Utahns make fraudulent investments, they find funds difficult to recover


By Kristian Ekenes and Stacie Carnley

Eric Nelson was first introduced to Fasi Filiaga by a mutual friend in fall 2003. As a managing partner of an investment group, Filiaga taught people how to handle money. After taking numerous classes and company seminars, Nelson became interested in investing. Being sure to do his homework, he studied Filiaga’s organization and watched its funds for more than a year until he felt confident in its stability and decided to invest a large chunk of money in 2007.

One year later, Nelson, a Lindon resident, was out thousands of dollars, just as he was getting ready to send his daughter to college. Filiaga, now serving four felony counts of 1-15 years each, had conned Nelson and numerous others for a total of $3 million. Nelson felt cheated and outraged. Despite his best efforts, he had been scammed.

Fraud, in all its forms, is an increasingly widespread epidemic. Since 2008, the FBI has hired 91 new agents to investigate fraud cases. FBI authorities estimate Utah courts alone are home to more than $2 billion worth of fraud prosecutions.

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FBI authorities estimate Utah courts alone are home to more than $2 billion worth of fraud prosecutions.
For the many Americans affected by fraud, the road back to financial repair can be a long and arduous path. Four years after losing his investment, Nelson is still working tirelessly to bring those responsible to justice and to retrieve what is rightfully his.

“If I can’t recover funds,” he said, “it will be 15 years before I get back to where I was.”

In the face of such a daunting task, many victims may not know where to begin. Victims of fraud should file a complaint with the Utah state Securities Division — the agency primarily responsible for enforcing securities laws and regulating the investment industry.

Even with the help of state institutions, success isn’t always guaranteed. Keith Woodwell, director of the Utah Securities Division, said if victims of fraud make investments through a licensed stock-broker or investment advisor, their chance of recovering lost funds is very high. However, the majority of fraud victims lose their money to unlicensed individuals in the securities industry. These individuals are often neighbors, friends or relatives.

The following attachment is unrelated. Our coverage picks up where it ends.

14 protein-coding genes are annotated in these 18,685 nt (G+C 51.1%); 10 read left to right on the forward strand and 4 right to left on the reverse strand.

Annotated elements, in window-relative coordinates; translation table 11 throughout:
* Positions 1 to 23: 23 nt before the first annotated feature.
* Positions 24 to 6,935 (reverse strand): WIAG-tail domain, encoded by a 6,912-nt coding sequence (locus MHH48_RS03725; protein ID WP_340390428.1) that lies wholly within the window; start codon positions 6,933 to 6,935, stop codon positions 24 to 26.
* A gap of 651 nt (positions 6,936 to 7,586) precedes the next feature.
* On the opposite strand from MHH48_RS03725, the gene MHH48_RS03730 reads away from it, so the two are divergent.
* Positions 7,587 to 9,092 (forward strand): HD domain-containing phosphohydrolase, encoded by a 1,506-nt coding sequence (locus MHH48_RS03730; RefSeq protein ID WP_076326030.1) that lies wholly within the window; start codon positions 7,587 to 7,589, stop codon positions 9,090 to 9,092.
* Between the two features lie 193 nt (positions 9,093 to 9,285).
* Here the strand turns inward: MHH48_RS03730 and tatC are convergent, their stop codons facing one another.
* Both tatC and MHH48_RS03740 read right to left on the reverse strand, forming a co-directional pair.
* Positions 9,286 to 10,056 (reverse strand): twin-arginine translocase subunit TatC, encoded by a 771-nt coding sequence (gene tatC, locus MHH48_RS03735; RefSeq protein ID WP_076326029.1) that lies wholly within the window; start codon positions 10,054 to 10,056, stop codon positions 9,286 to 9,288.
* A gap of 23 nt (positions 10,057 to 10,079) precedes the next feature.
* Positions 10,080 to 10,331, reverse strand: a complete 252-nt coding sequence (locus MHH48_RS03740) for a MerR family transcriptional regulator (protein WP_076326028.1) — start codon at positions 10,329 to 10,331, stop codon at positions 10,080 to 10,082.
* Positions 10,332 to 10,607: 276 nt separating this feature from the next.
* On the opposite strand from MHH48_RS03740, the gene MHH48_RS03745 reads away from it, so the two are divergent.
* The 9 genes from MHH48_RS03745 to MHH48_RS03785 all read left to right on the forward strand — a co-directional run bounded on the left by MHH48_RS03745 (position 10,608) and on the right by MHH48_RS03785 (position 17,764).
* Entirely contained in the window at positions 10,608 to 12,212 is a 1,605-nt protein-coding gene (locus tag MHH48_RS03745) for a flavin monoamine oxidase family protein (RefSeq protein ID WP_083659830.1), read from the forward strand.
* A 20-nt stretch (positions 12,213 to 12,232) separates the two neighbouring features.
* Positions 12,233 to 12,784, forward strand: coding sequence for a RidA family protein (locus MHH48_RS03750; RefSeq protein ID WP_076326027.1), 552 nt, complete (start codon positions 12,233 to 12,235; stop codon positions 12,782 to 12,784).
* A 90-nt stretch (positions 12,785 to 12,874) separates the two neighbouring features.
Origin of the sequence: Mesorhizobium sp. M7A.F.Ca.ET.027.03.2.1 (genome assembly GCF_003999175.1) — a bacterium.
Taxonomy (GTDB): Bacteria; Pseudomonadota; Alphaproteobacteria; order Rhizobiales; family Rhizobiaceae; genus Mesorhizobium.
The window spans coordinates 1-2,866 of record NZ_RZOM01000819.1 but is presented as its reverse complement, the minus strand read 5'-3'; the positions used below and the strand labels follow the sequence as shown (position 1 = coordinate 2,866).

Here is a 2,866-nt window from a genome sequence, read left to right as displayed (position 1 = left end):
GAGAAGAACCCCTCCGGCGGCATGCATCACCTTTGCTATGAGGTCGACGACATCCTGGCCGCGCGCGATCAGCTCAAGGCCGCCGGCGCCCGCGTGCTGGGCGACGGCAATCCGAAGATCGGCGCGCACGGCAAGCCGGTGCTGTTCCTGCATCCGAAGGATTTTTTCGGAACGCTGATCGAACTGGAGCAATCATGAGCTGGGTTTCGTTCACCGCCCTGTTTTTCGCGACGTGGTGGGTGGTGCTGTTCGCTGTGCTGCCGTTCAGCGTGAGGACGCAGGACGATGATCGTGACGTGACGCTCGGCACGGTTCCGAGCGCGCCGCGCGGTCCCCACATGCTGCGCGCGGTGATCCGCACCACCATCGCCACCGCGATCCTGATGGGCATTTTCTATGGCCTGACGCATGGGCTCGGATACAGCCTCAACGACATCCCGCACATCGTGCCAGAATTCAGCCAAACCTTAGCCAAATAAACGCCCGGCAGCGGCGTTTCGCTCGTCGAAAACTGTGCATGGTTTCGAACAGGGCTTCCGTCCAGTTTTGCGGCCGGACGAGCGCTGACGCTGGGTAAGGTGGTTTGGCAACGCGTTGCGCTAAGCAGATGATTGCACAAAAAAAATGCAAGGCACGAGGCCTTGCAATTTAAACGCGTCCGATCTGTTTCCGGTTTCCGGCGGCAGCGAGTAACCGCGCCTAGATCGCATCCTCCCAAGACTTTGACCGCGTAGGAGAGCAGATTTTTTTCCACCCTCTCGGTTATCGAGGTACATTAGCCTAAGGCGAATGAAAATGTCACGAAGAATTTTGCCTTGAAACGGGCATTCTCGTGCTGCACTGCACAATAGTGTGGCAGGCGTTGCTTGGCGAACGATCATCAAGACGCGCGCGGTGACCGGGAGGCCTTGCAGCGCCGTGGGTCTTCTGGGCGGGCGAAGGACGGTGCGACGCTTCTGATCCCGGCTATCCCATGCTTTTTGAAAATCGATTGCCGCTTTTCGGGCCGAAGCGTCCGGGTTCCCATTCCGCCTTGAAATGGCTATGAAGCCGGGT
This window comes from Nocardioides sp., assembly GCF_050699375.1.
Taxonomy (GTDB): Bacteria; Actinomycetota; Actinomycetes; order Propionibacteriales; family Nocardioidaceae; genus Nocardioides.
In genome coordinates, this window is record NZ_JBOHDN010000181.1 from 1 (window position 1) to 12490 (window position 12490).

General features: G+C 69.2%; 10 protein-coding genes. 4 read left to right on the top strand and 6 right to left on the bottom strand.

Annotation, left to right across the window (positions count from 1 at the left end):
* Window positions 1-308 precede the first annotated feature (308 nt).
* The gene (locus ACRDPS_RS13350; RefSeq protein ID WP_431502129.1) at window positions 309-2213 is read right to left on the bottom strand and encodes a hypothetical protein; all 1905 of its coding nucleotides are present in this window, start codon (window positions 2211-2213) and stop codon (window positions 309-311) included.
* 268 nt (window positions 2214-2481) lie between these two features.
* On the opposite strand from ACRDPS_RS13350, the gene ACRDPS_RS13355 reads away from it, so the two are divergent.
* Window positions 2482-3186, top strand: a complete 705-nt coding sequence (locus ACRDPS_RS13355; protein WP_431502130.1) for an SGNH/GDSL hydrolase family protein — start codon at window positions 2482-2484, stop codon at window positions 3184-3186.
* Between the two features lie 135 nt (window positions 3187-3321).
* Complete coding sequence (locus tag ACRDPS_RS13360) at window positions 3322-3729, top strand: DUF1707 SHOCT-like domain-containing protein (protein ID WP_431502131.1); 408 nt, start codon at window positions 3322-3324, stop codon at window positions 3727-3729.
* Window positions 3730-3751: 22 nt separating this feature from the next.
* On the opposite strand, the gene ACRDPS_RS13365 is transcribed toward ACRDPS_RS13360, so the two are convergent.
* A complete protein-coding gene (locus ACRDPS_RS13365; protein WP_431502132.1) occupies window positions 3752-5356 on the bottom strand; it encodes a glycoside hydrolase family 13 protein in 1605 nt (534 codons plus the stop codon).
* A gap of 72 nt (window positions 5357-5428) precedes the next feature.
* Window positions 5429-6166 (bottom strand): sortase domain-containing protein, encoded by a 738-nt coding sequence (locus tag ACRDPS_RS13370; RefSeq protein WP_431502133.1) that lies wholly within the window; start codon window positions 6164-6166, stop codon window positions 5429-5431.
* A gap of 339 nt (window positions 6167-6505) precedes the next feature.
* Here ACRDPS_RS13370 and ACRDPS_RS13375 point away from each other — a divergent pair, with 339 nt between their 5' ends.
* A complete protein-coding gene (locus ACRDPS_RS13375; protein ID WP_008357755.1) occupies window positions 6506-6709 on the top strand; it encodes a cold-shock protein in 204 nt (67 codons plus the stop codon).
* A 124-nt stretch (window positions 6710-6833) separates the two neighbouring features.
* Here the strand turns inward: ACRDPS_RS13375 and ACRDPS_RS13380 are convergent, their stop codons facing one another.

“Their chances of recovery are much harder,” Woodwell said.

After the Securities Division is notified about a possible fraud scheme, it determines if the alleged violation actually constitutes fraud. When a thorough investigation is complete, the Securities Division decides what type of action to take — ranging from internal administrative penalties, to filing a civil court case or referring the case to the attorney general for criminal prosecution.

In 2011, the Securities Division ordered more than $5 million in restitution to be paid to fraud victims, a drop in the bucket compared to the FBI’s estimate of money lost in fraudulent activity in Utah.

“It’s rare that people who are victims of these cases recover more than a few cents on the dollar,” said Rodney Snow, president of Clyde Snow & Sessions law firm. “They may get 30 or 40 cents on the dollar. That would actually be a pretty good return.”

Snow said he worked on a case in Utah County where an individual collected $34 million from fraudulent investments. When all was said and done, the victims were able to recover $13 million of their lost money.

“That’s not bad considering,” Snow said.

Snow said in some cases it may not be financially worth it for fraud victims to go after the money they lost. Often, victims have to hire lawyers, who charge high rates, to help them locate funds and file lawsuits against the fraudsters.

“Generally, in my experience, in most cases [the victims] are spending more money on collecting what they [lost] then they’re going to [recover],” he said.

Of Filiaga’s 11 victims, which include Nelson and others from various states, two have dropped out after years of fighting for their money with little success. Nelson said he and his team are just starting to recover funds, proving that, to be successful, it takes a lot of time, money and patience.

“My experience in recovering funds is that it is unbelievably challenging,” he said.

Even if a victim has little chance of recovering any funds, he or she can benefit from reporting the crime. If a case is being investigated by the state or the SEC, the victim can be eligible for a tax deduction on money lost through the Victims of Crime Act.

Nelson said he has made it his personal mission to make sure Filiaga and those who supported or covered up his fraudulent activity, are held accountable.

“If I don’t do something about it, I’m allowing this to grow,” he said. “As a private citizen, I plan to fight my specific crime, because if I don’t, it goes unpunished.”

According to Nelson, it was originally proposed Filiaga receive a mere two months in jail for his crime.

“Had it not been for the attorneys, myself and others, he would have had only 60 days of jail time and have been ordered to pay restitution of a few dollars a month,” he said. “That’s unbelievable to me.”

Although the road to recovery is daunting and often proves fruitless, there are some success stories. Because of Nelson’s and his attorney’s efforts, Filiaga is currently serving his 30-year sentence in the Central Utah Correctional Facility in Gunnison.

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